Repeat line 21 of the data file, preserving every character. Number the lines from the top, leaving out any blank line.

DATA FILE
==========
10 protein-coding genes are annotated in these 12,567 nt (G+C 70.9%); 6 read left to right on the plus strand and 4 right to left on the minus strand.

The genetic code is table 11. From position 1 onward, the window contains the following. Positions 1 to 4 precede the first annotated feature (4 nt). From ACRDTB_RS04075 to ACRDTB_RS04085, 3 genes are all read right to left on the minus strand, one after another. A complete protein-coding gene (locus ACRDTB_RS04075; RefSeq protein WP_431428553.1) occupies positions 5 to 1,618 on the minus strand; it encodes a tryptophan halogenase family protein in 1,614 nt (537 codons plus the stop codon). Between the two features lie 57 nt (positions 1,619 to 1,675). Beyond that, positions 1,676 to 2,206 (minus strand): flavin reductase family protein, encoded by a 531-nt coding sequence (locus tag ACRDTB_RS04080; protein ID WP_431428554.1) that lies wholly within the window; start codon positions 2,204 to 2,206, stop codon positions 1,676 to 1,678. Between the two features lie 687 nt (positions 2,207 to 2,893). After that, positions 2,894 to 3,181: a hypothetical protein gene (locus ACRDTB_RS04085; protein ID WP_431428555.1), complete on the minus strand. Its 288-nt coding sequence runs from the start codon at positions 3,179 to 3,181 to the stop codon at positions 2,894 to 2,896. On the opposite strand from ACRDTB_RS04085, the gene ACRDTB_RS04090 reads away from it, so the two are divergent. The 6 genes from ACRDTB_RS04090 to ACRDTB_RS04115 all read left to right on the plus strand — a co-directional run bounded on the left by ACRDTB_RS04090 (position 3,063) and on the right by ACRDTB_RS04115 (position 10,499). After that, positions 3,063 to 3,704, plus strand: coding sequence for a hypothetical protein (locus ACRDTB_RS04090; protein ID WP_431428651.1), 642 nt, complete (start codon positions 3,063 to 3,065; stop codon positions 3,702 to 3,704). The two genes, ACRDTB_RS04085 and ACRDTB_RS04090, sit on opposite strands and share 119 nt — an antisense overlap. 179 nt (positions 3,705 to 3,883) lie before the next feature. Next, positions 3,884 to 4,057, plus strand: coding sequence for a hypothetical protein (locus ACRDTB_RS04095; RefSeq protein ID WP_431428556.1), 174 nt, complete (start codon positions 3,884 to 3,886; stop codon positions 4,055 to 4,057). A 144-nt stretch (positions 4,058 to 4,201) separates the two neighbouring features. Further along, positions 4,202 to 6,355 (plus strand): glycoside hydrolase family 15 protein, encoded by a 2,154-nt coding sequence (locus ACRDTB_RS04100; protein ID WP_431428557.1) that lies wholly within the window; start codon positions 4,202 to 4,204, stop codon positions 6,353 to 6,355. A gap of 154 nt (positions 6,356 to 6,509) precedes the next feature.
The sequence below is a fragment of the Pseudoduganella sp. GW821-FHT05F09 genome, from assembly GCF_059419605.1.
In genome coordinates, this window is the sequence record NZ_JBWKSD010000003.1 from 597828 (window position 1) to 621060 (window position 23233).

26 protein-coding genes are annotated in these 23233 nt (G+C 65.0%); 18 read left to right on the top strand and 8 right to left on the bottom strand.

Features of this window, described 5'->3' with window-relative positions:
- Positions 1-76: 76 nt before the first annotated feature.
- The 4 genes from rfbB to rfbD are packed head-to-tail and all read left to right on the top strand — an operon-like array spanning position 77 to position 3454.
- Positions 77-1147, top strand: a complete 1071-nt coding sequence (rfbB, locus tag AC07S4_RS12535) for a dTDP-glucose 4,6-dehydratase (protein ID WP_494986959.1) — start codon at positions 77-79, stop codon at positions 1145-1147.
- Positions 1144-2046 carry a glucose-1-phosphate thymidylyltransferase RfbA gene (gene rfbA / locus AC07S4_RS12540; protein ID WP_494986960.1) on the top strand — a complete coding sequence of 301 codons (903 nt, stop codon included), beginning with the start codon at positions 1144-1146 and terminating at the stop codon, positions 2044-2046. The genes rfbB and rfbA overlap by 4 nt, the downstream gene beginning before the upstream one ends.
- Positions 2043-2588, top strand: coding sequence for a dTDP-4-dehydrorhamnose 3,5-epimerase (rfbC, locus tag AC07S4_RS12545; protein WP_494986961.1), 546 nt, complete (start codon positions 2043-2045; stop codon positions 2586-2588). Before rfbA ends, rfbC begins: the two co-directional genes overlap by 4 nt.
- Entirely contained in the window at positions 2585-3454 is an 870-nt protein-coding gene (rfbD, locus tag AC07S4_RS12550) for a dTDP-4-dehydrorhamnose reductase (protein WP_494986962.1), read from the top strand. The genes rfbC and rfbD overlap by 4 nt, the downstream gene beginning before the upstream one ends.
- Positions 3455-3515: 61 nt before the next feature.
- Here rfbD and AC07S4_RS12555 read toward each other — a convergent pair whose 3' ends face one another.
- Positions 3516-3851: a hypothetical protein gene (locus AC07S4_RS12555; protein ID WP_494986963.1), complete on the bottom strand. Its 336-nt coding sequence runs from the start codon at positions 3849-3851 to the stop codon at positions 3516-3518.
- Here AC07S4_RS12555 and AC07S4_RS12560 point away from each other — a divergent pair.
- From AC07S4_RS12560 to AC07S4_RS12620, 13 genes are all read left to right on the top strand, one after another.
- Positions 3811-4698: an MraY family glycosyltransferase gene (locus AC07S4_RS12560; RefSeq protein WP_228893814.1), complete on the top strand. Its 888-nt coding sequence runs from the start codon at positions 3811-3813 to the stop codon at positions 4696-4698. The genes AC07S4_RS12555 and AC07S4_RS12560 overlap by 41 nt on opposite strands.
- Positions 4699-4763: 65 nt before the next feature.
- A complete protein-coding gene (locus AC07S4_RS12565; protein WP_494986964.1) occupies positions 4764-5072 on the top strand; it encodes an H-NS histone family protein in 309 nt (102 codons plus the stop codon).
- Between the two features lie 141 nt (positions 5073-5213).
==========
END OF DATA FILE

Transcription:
- Between the two features lie 141 nt (positions 5073-5213).